The first six weeks: Breastfeeding, Google, and Inferiority Complexes

Second-guessing oneself, I’ve learned in the last six weeks, is probably the most consistent side effect of new parenthood. It’s a good day for me if I can count on one hand the number of times I’ve questioned whether I’m doing things right or if a particular crying jag is going to irreparably damage Arthur’s young psyche. (Today’s upset over a gassy tummy, for the record, falls into that category.) I don’t know if an inferiority complex will show up on any exam, but I’m fairly certain I’m developing one.

My Google search history will reflect that. Google’s predictive text completion has already adapted to the 99.9% probability that if I’m using the search engine, it has to do with common baby concerns. “My baby hasn’t had a dirty diaper in a day and a half.” (Apparently normal for breastfed babies.) “My baby’s legs are bowed.” (Also normal. In other news, why hasn’t someone written a book of all the weird crap about newborns that nobody ever talks about?)

Breastfeeding has been my biggest source of anxiety from the beginning – in fact, since pregnancy. My mother was never able to breastfeed, and I don’t know that my grandma ever tried. The unfortunate psychological side effect of that is that my mom’s attempts to be supportive have all been laced with, “I hope you can breastfeed, since I had so much trouble with it.” Thanks, Mom. Super encouraging.

Arthur’s weight gain has been an uncertain development, which added to the concern on my end. He was 8 lb 9 oz at birth, and I don’t know what his weight was right before leaving the hospital a day and a half later. The next day was his first check; the doctor’s (old) baby scale was broken, so they took his weight by weighing me* and then having me hold him. He was “about” 8 pounds. According to the baby scale, fixed at his visit two weeks later, he still only weighed 8 pounds even. Our doctor** wasn’t concerned – he said we would discuss it at his one-month check if Arthur still hadn’t gained weight.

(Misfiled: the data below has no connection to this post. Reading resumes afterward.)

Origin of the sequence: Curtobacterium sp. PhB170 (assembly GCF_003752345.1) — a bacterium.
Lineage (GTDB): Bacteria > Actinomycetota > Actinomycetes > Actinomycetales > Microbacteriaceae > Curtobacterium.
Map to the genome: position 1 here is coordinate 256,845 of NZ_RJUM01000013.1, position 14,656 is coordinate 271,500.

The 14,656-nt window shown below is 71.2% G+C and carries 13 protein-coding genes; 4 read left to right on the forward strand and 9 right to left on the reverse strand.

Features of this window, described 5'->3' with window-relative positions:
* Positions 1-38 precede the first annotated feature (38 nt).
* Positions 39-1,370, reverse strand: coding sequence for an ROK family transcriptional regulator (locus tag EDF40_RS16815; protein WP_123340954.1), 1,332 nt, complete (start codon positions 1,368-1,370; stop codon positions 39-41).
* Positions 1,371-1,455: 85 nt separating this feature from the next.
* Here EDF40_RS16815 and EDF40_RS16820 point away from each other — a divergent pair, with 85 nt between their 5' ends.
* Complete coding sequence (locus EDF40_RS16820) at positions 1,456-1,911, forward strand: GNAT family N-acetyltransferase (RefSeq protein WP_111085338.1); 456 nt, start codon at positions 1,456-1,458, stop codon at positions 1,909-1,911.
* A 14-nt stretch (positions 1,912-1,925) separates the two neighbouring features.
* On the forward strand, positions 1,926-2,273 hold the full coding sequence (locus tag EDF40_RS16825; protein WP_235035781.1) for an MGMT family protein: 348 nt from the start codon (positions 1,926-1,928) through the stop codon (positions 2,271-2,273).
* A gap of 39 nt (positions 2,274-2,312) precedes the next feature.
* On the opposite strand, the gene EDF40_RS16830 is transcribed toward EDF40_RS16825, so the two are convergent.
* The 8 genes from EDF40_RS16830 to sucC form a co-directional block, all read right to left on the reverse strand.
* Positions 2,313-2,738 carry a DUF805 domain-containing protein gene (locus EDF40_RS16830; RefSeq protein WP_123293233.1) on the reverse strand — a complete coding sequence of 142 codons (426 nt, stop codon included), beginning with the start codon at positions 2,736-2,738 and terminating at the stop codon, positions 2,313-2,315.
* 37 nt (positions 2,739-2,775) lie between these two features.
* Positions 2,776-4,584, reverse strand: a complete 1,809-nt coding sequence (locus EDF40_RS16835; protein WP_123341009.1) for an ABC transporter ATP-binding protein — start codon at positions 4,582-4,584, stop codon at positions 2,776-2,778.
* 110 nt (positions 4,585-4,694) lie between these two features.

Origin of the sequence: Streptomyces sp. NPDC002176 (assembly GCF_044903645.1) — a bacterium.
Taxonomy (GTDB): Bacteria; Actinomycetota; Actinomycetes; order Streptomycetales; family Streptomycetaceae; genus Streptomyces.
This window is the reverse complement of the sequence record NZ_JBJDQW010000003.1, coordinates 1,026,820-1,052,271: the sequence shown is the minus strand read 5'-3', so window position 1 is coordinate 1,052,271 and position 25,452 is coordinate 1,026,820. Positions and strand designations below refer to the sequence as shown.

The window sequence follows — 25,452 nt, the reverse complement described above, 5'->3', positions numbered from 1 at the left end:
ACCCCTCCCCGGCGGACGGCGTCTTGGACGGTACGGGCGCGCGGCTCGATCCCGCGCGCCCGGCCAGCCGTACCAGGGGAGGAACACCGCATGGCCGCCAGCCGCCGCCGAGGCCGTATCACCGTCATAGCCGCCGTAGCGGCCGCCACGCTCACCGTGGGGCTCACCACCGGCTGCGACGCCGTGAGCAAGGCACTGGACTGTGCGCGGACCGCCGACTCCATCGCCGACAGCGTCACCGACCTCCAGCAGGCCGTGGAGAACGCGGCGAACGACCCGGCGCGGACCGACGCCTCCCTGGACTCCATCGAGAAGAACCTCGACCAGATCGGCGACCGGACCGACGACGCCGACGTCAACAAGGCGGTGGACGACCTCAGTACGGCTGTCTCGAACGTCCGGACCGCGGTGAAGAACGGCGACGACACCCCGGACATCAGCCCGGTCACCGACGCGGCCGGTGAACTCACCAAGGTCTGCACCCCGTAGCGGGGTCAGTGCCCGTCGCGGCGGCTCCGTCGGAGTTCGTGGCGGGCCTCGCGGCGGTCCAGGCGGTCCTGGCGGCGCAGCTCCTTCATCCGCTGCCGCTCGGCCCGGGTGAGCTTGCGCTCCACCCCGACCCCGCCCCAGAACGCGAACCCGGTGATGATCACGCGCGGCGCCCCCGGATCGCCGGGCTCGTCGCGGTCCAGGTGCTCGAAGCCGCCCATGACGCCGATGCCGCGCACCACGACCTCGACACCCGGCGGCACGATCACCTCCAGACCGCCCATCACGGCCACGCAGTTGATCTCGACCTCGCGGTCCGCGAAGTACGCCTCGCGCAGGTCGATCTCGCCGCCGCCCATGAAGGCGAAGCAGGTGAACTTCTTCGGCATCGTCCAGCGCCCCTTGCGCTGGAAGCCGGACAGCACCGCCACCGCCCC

Our one-month appointment was last week. The baby scale weighed him at 8 lb 10 oz, still well below the 50th percentile according to the WHO’s baby growth chart, but a healthy gain of about 5 ounces a week.

But… The next day I had an appointment with a lactation consultant. I wanted reassurance from a professional that I wasn’t imagining all of the other signs that Arthur was getting enough to eat. There is no worse feeling in the world than the thought that I was unintentionally starving my son out of a misguided belief that I was doing everything right. The LC was quick to reassure me, especially after she weighed him on her digital scale. He came in at 9 lb 6 oz. She weighed him again, with the same result. She checked her scale against a hand weight; it was calibrated correctly. (She also told me we were doing everything right. Great appointment.)

Now we’re on to the next adventure: pumping.

*I gained 17-20 pounds during pregnancy – I lost 20 pounds between my last OB appointment (Monday) and Arthur’s first appointment (Friday).

**Our doctor is a family doctor (DO), not a pediatrician. Our family has gone to his practice since his father treated my great-grandparents, making Arthur the fifth generation to be a patient there. I like the continuity…and the ability to schedule tandem appointments for both of us. 🙂



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